He said the interim Chief of Staff at MAHC, Dr. Biagio Innantuono, who works out of South Muskoka Memorial Hospital, has said that single-siting surgical care is what should be done. “That’s pretty self-serving for Biagio,” said the mayor. “By the way, in this era of me-too, I have no idea how that guy could be the temporary chief of staff… talk about lack of judgment,” he said, referring to a 2009 disciplinary hearing by the College of Physicians and Surgeons of Ontario, in which Dr. Innantuono was reprimanded for professional misconduct. You can find that story here.

The mayor also referred to a legal threat made by the board and administration team of the hospital following a submission to Doppler, as ill advised. Town counsel for the mayor has since penned a response in essence stating that the mayor will continue to speak on things that are of public interest.

“I’m no lawyer but I know that what I said wasn’t defamation from the beginning, so I wasn’t terribly concerned about it,” said Aitchison, adding that the threat of a legal lawsuit “speaks to the arrogance and the fear that these people operate under.”

Monday night’s meeting starts at 7 pm and will be held in the Algonquin Theatre. All council meetings are public and open to everyone.

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  1. Len Macdonald on

    What nasty, dirty games you are playing, Mr. Mayor. Is there anything that you won’t do, any dirt that you won’t throw,” have you no shame, at long last , have you no shame?” This kind of muck-raking is beneath even you.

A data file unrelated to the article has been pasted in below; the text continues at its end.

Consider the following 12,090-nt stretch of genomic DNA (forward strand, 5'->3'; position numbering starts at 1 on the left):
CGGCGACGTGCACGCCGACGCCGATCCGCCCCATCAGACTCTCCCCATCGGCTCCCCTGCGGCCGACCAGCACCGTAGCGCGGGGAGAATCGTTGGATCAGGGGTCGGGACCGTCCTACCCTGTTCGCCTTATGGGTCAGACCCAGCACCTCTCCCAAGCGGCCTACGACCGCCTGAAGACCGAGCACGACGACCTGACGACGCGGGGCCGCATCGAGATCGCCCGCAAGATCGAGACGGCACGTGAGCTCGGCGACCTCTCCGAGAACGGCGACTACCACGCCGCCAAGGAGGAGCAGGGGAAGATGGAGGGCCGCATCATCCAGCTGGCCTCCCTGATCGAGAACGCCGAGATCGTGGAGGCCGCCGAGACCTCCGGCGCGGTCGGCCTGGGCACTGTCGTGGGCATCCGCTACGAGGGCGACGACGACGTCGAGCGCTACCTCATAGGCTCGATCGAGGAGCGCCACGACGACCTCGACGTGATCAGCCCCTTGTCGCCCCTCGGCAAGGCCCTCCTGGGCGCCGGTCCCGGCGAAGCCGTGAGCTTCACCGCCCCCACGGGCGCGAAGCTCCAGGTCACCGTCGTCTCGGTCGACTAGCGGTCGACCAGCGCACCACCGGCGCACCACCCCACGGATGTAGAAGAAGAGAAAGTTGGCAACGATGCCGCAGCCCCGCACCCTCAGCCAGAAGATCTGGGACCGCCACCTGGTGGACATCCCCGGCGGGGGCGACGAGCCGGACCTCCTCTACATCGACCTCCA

Is this really your idea of working co-operatively on a joint solution for healthcare in Muskoka? This smells of unseemly and unprofessional conduct on your part. Perhaps you are the one who should be fired and October isn’t far off.

    • This hospital debate has gone on long enough. It’s clear what the majority of town’s people want, and that is two hospitals fully functioning and giving the best care for both Huntsville and Bracebridge. Both great growing communities in their own right. If mud is to be slung let’s direct it at government funding for smaller or mid sized hospitals.

      • Here Here and make sure the Mud doesn’t hit the hardworking volunteers who spend countless hours trying to get the best for all of us…..The Enemy is in Toronto !

  2. Frances Botham on

    I’ve read everything I could find for a considerable length of time on the hospital issue in Muskoka.
    Meetings and discussions seem to go on with much the same dialogue, and it continues.
    There has been succinct input from very knowledgable individuals which should be heeded.
    The people have spoken over and over again. How much public input is needed here?
    It is clear to me that the people want two hospitals, and not a single site. They give a multitude of reasons.
    Meetings are fine if there is an agenda that indicates a plan that moves the issue forward.
    Are the members of the board not individuals who demonstrate professional conduct and understand the necessity for informed concise decisions? If they can’t meet this criteria, they should resign from the board immediately.
    Let’s move forward.

  3. I’m confused. I’ve tried to read everything everyone has said about this hospital affair and Mr Clarke I don’t know what you read that I missed but I know I will be voting for the Mayor due to the fact he has been listening to the people. Personally I think he’s doing a wonderful job, atm.